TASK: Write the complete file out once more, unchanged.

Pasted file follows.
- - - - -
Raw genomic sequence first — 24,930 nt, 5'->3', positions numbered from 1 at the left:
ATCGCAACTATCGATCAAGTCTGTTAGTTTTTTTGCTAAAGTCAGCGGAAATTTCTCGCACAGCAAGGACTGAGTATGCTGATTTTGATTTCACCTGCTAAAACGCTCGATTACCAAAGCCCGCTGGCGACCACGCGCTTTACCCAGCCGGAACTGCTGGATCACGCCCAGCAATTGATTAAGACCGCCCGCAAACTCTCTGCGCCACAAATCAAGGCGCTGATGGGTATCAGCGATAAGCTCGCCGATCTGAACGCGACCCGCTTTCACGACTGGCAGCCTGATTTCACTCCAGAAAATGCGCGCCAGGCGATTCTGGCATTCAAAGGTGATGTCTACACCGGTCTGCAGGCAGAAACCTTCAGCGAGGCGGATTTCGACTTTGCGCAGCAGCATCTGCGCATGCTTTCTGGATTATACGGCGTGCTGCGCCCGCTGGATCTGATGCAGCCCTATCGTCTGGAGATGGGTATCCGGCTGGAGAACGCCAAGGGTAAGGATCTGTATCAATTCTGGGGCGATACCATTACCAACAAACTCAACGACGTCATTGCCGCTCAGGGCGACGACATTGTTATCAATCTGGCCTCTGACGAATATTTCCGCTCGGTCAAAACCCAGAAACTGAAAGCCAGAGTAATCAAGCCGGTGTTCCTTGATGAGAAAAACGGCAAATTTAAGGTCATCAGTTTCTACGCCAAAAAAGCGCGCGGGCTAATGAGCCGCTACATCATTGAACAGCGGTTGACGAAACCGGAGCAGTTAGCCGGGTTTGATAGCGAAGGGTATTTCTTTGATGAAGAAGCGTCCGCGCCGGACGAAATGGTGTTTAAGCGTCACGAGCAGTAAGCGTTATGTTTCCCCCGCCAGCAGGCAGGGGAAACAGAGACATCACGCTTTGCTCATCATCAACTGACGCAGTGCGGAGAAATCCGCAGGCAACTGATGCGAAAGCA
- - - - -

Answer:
Raw genomic sequence first — 24,930 nt, 5'->3', positions numbered from 1 at the left:
ATCGCAACTATCGATCAAGTCTGTTAGTTTTTTTGCTAAAGTCAGCGGAAATTTCTCGCACAGCAAGGACTGAGTATGCTGATTTTGATTTCACCTGCTAAAACGCTCGATTACCAAAGCCCGCTGGCGACCACGCGCTTTACCCAGCCGGAACTGCTGGATCACGCCCAGCAATTGATTAAGACCGCCCGCAAACTCTCTGCGCCACAAATCAAGGCGCTGATGGGTATCAGCGATAAGCTCGCCGATCTGAACGCGACCCGCTTTCACGACTGGCAGCCTGATTTCACTCCAGAAAATGCGCGCCAGGCGATTCTGGCATTCAAAGGTGATGTCTACACCGGTCTGCAGGCAGAAACCTTCAGCGAGGCGGATTTCGACTTTGCGCAGCAGCATCTGCGCATGCTTTCTGGATTATACGGCGTGCTGCGCCCGCTGGATCTGATGCAGCCCTATCGTCTGGAGATGGGTATCCGGCTGGAGAACGCCAAGGGTAAGGATCTGTATCAATTCTGGGGCGATACCATTACCAACAAACTCAACGACGTCATTGCCGCTCAGGGCGACGACATTGTTATCAATCTGGCCTCTGACGAATATTTCCGCTCGGTCAAAACCCAGAAACTGAAAGCCAGAGTAATCAAGCCGGTGTTCCTTGATGAGAAAAACGGCAAATTTAAGGTCATCAGTTTCTACGCCAAAAAAGCGCGCGGGCTAATGAGCCGCTACATCATTGAACAGCGGTTGACGAAACCGGAGCAGTTAGCCGGGTTTGATAGCGAAGGGTATTTCTTTGATGAAGAAGCGTCCGCGCCGGACGAAATGGTGTTTAAGCGTCACGAGCAGTAAGCGTTATGTTTCCCCCGCCAGCAGGCAGGGGAAACAGAGACATCACGCTTTGCTCATCATCAACTGACGCAGTGCGGAGAAATCCGCAGGCAACTGATGCGAAAGCA